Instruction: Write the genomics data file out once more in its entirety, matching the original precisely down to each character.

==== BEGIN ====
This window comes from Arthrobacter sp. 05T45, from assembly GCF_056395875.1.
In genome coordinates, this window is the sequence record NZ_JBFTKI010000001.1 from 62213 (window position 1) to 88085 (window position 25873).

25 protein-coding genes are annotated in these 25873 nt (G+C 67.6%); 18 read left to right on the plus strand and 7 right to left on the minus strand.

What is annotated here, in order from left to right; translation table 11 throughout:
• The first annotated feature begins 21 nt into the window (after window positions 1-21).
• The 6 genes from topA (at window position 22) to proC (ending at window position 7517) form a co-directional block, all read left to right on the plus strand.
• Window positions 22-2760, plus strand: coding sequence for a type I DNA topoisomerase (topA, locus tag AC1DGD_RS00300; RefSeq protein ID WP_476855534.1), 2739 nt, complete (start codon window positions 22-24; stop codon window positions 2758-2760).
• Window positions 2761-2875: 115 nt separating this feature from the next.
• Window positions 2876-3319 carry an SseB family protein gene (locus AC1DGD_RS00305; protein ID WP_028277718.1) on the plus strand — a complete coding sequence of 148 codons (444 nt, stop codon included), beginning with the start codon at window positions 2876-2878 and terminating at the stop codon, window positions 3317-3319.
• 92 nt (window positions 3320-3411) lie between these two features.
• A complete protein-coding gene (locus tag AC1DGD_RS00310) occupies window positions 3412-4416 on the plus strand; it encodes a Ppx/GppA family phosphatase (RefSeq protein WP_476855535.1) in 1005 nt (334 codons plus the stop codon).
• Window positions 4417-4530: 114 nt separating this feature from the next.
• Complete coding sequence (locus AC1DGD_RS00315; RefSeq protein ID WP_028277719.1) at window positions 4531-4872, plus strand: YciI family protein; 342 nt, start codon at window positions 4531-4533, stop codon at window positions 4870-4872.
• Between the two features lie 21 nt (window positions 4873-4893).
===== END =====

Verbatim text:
This window comes from Arthrobacter sp. 05T45, from assembly GCF_056395875.1.
In genome coordinates, this window is the sequence record NZ_JBFTKI010000001.1 from 62213 (window position 1) to 88085 (window position 25873).

25 protein-coding genes are annotated in these 25873 nt (G+C 67.6%); 18 read left to right on the plus strand and 7 right to left on the minus strand.

What is annotated here, in order from left to right; translation table 11 throughout:
• The first annotated feature begins 21 nt into the window (after window positions 1-21).
• The 6 genes from topA (at window position 22) to proC (ending at window position 7517) form a co-directional block, all read left to right on the plus strand.
• Window positions 22-2760, plus strand: coding sequence for a type I DNA topoisomerase (topA, locus tag AC1DGD_RS00300; RefSeq protein ID WP_476855534.1), 2739 nt, complete (start codon window positions 22-24; stop codon window positions 2758-2760).
• Window positions 2761-2875: 115 nt separating this feature from the next.
• Window positions 2876-3319 carry an SseB family protein gene (locus AC1DGD_RS00305; protein ID WP_028277718.1) on the plus strand — a complete coding sequence of 148 codons (444 nt, stop codon included), beginning with the start codon at window positions 2876-2878 and terminating at the stop codon, window positions 3317-3319.
• 92 nt (window positions 3320-3411) lie between these two features.
• A complete protein-coding gene (locus tag AC1DGD_RS00310) occupies window positions 3412-4416 on the plus strand; it encodes a Ppx/GppA family phosphatase (RefSeq protein WP_476855535.1) in 1005 nt (334 codons plus the stop codon).
• Window positions 4417-4530: 114 nt separating this feature from the next.
• Complete coding sequence (locus AC1DGD_RS00315; RefSeq protein ID WP_028277719.1) at window positions 4531-4872, plus strand: YciI family protein; 342 nt, start codon at window positions 4531-4533, stop codon at window positions 4870-4872.
• Between the two features lie 21 nt (window positions 4873-4893).